Bridging the gap between health care and legal services for patients
Toronto, November 17, 2017
By Skaidra Puodziunas
Johanna Macdonald (right), the first lawyer with the Health Justice Initiative, provides legal counsel to Sofia, a patient at one of the hospital’s family health team sites who received a “prescription” from her doctor to see Macdonald for her health-affecting legal issues. (Photo by Yuri Markarov, Medical Media Centre)
It’s not just doctors and other health-care providers who see patients at St. Michael’s six family health team locations.
As part of a first-in-Canada Health Justice Initiative, patients also have access to an on-site lawyer and legal students who can help them with a wide range of health- affecting legal issues such as precarious employment or housing, family law and immigration matters.
The initiative has seen more than 600 patients.
“Most often clients I see can’t even begin to address their health concerns because they’re dealing with basic housing rights issues, for example,” said lawyer Johanna Macdonald, who saw patients from all the FHT sites. Macdonald recently left to become executive-director of Parkdale Community Legal Services; a search is underway for her replacement.
“By providing legal assistance in a hospital community clinic setting, communication channels between health-care providers and legal teams open up,” Macdonald said
The Health Justice Initiative is the first partnership in Canada between a hospital and a community legal clinic. Macdonald was employed by Neighbourhood Legal Services and Legal Aid Ontario funds the position. The other legal clinic partners are the ARCH Disability Law Centre, Aboriginal Legal Services of Toronto and HIV & AIDS Legal Clinic of Ontario.
The legal initiative is part of a larger strategy at St. Michael’s to address the social determinants of health—the circumstances in which people are born, grow up, live, work and age, all of which impact their health and overall well-being.
“The health justice partnership has helped us to recognize the impact legal issues have on a person’s health and well-being,” said Dr. Karen Weyman, chief of the Department of Family and Community Medicine. “By being able to address a patient’s legal issues, we often see their overall health improve.”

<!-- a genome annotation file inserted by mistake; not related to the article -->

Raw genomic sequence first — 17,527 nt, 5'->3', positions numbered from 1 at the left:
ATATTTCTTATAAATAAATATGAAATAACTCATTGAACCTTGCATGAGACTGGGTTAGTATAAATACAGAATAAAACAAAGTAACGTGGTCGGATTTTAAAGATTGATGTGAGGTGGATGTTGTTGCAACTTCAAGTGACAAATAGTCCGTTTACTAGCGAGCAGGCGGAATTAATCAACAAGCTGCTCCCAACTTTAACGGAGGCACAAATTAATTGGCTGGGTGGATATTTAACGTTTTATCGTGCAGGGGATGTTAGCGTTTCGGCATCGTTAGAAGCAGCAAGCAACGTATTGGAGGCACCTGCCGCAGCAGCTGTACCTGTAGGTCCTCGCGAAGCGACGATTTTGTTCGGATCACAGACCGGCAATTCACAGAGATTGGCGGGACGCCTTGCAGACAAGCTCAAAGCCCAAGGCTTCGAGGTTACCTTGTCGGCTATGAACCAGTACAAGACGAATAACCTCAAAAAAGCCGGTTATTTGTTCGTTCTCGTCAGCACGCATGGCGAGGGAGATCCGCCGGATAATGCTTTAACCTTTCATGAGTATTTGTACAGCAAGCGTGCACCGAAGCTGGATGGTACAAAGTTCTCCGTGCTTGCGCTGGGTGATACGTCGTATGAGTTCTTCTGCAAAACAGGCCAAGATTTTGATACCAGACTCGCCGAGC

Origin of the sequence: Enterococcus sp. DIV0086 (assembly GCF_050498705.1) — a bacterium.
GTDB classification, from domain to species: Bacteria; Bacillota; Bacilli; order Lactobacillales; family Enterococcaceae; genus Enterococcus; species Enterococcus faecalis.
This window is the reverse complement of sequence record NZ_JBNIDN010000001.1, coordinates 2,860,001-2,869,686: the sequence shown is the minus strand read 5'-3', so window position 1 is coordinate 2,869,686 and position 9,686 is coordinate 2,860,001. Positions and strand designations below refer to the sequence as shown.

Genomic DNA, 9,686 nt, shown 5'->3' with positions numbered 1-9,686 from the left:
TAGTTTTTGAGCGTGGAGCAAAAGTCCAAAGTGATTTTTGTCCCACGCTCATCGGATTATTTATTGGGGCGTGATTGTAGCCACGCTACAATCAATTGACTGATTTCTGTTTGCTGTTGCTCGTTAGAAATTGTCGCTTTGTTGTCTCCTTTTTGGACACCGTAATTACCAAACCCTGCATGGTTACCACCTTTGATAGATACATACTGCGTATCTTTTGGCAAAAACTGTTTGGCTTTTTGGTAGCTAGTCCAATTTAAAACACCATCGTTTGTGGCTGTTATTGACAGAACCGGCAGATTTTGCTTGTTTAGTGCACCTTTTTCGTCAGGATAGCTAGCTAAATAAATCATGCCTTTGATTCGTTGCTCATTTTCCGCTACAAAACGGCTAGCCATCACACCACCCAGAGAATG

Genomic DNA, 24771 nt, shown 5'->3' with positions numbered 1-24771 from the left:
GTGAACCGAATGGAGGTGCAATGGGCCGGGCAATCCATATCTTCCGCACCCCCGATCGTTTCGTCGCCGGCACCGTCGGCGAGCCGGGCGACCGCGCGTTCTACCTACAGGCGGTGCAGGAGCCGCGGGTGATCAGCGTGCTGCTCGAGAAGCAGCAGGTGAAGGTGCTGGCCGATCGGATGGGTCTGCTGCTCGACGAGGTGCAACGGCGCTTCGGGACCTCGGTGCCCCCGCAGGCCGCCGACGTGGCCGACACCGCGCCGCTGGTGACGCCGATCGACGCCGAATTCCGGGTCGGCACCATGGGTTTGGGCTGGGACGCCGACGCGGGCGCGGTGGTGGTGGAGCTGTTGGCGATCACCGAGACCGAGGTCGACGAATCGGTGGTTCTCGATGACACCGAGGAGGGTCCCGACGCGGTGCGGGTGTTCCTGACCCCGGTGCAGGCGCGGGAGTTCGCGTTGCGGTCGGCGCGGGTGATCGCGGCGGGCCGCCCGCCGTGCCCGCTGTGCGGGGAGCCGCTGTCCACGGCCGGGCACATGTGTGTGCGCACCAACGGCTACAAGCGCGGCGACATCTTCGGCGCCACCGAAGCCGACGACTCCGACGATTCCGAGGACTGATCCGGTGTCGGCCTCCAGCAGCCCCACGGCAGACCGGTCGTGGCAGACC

Macdonald said the Health Justice Initiative helps patients feel more comfortable opening up about legal issues in the clinic because it has a less intimidating environment than a formal law office. Most patients are referred to her by their primary health-care providers. However, patients can also contact the lawyer directly or attend a weekly drop-in clinic run by law students.
“We deal with highly sensitive and complex issues daily,” said Macdonald. “But the key is to listen and respond with compassion. It’s an honour and privilege to be a part of this project. I truly feel I’m making a difference for my clients.”
About St. Michael's Hospital
St. Michael’s Hospital provides compassionate care to all who enter its doors. The hospital also provides outstanding medical education to future health care professionals in more than 29 academic disciplines. Critical care and trauma, heart disease, neurosurgery, diabetes, cancer care, care of the homeless and global health are among the Hospital’s recognized areas of expertise. Through the Keenan Research Centre and the Li Ka Shing International Healthcare Education Centre, which make up the Li Ka Shing Knowledge Institute, research and education at St. Michael’s Hospital are recognized and make an impact around the world. Founded in 1892, the hospital is fully affiliated with the University of Toronto.